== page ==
The proposed irrigation expansion project at Lake Diefenbaker is viable, would have attractive returns on investment, and could yield positive social and economic benefits, an engineering firm says.
“This is also an opportunity to transform the Prairie region into one of the world’s major food-producing areas,” said Wayne Clifton, CEO of Clifton Associates Ltd., the engineering firm tasked with overseeing the $4-billion initiative.
Clifton, along with Water Security Agency (WSA) executive director Clinton Molde, spoke about the “transformative” project during an online forum that the Saskatchewan Mining Association recently hosted.
The land is poor
The soil condition of the Prairies was made known after Capt. John Palliser explored Rupert’s Land — today’s Western Canada — in 1859, Clifton explained. He mapped the land south of the North Saskatchewan River and later declared that much of the southern prairie land was too arid to support agriculture.
This led to the creation of “Palliser Triangle,” an area that starts in western Manitoba, runs northwest through Saskatoon and North Battleford to near Slave Lake, Alta., then south to the Alberta-British Columbia-Montana border and east through Saskatchewan back to Manitoba.
European immigrants came to Western Canada in the late 1800s and early 1900s, but this turned into a “disaster” because of erosion and severe drought, which emptied many parts of the southern Prairies, continued Clifton. The Prairie Farm Rehabilitation Administration (PFRA) was then created since the government wanted to keep farmers in the affected areas.
The PFRA also wanted to bring water from Lake Diefenbaker to the Lumsden area via the Upper Qu’Appelle South Water conveyance system (UQSWCS).
Launch of irrigation project
The province launched the West Side irrigation project around 1967, which was bounded by the South and North Saskatchewan rivers and featured “very favourable soil conditions.” The initiative was a staged, long-term plan to bring sustainable benefits and climate adaptation to central Saskatchewan.
A new provincial government was elected in 1971, and in 1972, it quit the project even though many infrastructure assets had been constructed, Clifton said. However, several area communities kept the dream alive for this canal.
Over the years, research indicated that adding locks could help irrigate twice as much land with half the water. Engineers reviewed the plan in 2012 and found pushing water south would require a new pump station, another canal system, and other equipment to push water to Buffalo Pound Lake.
“… the modern systems are basically all pipeline,” Clifton said. “They’re automated … (and) support maximum system efficiency and sustainability — really, truly making every drop count for its intended purpose.”
Construction of the Upper Qu’Appelle South Water Conveyance system project would have economic benefits, particularly along the Regina-Moose Jaw industrial corridor due to existing utilities and transportation infrastructure, he continued. The area potash mines would particularly benefit since they could add five million tons per year, equal to adding 1.5 legacy mines.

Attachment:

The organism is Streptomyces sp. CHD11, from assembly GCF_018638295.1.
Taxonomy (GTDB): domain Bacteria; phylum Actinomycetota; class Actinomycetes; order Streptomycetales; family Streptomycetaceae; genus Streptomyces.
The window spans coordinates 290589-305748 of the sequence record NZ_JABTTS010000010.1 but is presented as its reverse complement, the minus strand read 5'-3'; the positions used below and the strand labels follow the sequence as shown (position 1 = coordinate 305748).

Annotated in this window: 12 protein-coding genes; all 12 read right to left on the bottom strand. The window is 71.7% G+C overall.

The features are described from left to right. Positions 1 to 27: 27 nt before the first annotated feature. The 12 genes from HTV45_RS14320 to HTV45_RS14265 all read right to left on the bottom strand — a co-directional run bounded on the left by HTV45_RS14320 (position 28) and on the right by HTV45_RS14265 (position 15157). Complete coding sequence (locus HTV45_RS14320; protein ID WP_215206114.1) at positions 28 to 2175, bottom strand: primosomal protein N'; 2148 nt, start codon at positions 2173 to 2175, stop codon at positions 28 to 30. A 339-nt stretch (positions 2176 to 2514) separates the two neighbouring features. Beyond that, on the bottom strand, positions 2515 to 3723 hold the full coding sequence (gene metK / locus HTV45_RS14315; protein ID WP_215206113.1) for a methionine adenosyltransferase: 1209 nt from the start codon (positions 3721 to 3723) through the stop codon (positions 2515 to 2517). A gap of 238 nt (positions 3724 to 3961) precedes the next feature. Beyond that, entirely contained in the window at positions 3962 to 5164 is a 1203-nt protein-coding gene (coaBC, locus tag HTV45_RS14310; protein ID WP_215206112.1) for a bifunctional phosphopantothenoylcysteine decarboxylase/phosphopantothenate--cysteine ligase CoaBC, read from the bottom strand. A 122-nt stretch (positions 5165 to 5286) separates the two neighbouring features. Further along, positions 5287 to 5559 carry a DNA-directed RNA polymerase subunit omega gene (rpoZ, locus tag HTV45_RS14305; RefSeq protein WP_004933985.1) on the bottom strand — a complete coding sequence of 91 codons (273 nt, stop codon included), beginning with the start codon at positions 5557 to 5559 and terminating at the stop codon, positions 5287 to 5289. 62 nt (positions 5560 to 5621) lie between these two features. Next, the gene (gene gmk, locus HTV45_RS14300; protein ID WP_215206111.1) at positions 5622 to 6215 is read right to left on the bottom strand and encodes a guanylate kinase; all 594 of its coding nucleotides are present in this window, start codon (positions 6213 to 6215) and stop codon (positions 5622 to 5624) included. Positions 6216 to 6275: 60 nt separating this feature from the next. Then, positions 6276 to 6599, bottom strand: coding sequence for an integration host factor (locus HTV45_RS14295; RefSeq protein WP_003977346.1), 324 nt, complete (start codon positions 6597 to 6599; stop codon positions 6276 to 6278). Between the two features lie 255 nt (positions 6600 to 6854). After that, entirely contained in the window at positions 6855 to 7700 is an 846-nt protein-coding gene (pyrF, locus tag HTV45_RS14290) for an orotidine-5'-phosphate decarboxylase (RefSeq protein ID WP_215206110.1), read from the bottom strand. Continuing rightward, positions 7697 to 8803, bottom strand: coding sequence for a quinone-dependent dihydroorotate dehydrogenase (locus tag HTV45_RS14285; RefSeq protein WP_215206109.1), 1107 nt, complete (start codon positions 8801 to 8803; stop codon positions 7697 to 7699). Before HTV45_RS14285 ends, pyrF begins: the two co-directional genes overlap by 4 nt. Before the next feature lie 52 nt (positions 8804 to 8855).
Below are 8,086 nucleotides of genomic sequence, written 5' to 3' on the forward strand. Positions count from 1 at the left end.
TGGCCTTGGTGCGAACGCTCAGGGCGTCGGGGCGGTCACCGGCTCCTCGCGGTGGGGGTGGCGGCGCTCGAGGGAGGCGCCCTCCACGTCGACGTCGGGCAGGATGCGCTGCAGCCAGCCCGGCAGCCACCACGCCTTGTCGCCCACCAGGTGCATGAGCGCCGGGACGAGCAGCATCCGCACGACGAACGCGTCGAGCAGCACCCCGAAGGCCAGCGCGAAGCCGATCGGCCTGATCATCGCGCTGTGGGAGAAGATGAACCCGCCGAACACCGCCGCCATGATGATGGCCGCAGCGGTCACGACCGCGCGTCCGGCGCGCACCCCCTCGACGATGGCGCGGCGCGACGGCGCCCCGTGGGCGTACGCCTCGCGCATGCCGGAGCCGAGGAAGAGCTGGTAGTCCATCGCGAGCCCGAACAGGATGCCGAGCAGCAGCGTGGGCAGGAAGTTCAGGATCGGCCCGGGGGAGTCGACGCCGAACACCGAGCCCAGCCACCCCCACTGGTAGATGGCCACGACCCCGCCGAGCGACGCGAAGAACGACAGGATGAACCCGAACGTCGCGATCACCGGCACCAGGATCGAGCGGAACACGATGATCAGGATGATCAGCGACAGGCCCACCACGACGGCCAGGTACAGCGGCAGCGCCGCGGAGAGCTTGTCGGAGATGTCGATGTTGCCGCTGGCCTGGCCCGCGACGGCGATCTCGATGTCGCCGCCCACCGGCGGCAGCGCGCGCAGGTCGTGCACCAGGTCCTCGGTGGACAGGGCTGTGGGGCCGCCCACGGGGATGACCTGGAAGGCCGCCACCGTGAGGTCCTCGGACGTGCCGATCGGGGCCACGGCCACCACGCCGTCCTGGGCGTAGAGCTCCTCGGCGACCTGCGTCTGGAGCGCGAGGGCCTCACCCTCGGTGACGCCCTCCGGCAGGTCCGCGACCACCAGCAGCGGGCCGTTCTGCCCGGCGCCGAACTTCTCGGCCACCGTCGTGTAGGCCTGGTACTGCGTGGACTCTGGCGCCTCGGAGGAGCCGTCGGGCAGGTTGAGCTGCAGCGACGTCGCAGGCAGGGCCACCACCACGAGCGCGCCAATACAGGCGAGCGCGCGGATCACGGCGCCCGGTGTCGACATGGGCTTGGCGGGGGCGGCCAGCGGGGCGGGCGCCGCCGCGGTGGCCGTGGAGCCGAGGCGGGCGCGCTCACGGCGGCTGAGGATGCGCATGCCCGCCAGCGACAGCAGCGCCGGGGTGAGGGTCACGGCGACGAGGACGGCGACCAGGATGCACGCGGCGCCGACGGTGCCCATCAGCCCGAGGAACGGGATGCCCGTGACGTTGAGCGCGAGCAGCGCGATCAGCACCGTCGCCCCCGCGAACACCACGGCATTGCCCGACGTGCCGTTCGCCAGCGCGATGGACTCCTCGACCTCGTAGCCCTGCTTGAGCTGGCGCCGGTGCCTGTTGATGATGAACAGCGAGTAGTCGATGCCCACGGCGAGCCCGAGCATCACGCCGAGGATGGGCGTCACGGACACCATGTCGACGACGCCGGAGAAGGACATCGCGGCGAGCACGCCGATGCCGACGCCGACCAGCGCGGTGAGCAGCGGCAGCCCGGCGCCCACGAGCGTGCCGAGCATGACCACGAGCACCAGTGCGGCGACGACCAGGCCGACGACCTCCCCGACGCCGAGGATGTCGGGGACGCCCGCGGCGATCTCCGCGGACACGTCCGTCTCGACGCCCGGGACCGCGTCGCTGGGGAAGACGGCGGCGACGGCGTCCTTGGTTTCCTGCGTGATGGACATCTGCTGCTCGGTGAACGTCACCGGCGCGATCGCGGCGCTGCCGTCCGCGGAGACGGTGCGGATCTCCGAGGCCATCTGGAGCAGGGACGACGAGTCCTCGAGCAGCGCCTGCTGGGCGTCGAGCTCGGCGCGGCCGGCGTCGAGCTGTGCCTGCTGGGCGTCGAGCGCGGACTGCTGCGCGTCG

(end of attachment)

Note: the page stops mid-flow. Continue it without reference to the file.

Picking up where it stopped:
The potash industry has a large influence on infrastructure investment, Clifton said. The data shows with potash, the industry can contribute 65 per cent to capital costs to the conveyance system, while without potash, the industry would cover four per cent of capital costs.
Millions and billions
To build the UQSWCS infrastructure will cost $1.36 billion, while annual operating costs could be $14.1 million.
The investment is expected to generate $5 billion in private investment and provide 600,000 full-time equivalent (FTE) jobs over the project’s lifetime.
Meanwhile, upgrades to the West Side pumping plant and canal are expected to cost $1.97 billion, while the annual operating expenses are projected to be $2.1 million.
“The long-term operations rely on both efficient design of the engineering system and also the finding systems to reduce the costs of energy,” Clifton said. “The Alberta irrigators are paying an average of $12 per acre in irrigation water fees. Our irrigators are currently a multiple of that, and we need to do things to keep our farmers competitive with our neighbours.”
The West Side project is projected to generate $2 billion in private investment, produce $23 billion in gross domestic product, generate $6.5 billion in total income, add 300,000 man-years of employment, and add 16,000 man-years during construction.
This will be a “transformative initiative for central Saskatchewan,” he stated.
All three projects are expected to cost roughly $3.3 billion, have annual operating expenses of $22.7 million, and receive $7 billion in private investment.
They are expected to generate $82 billion in GDP, add $24 billion to personal incomes, send $25 billion to the provincial and federal governments, generate 815,000 man-years of lifetime employment, and add 26,000 man-years of construction jobs.
Investments in water infrastructure will create a sustainable future since developing wealth-creating “building blocks” will assure the project’s economic success, Clifton continued. The protein industries cluster, processing and value-add enterprises, agri-food industry, equipment fabrication, and service companies could benefit.
“This is an act of good faith … to invest in water because it’s a long-term benefit,” he pointed out.
This irrigation project can also support a global warming adaptation strategy, contribute to rural communities, lead to a seven-fold increase in revenue from irrigated land, help with rural revitalization, and contribute to industrial growth.
Clifton added that this project could be implemented in about 15 years with consistent levels of investment.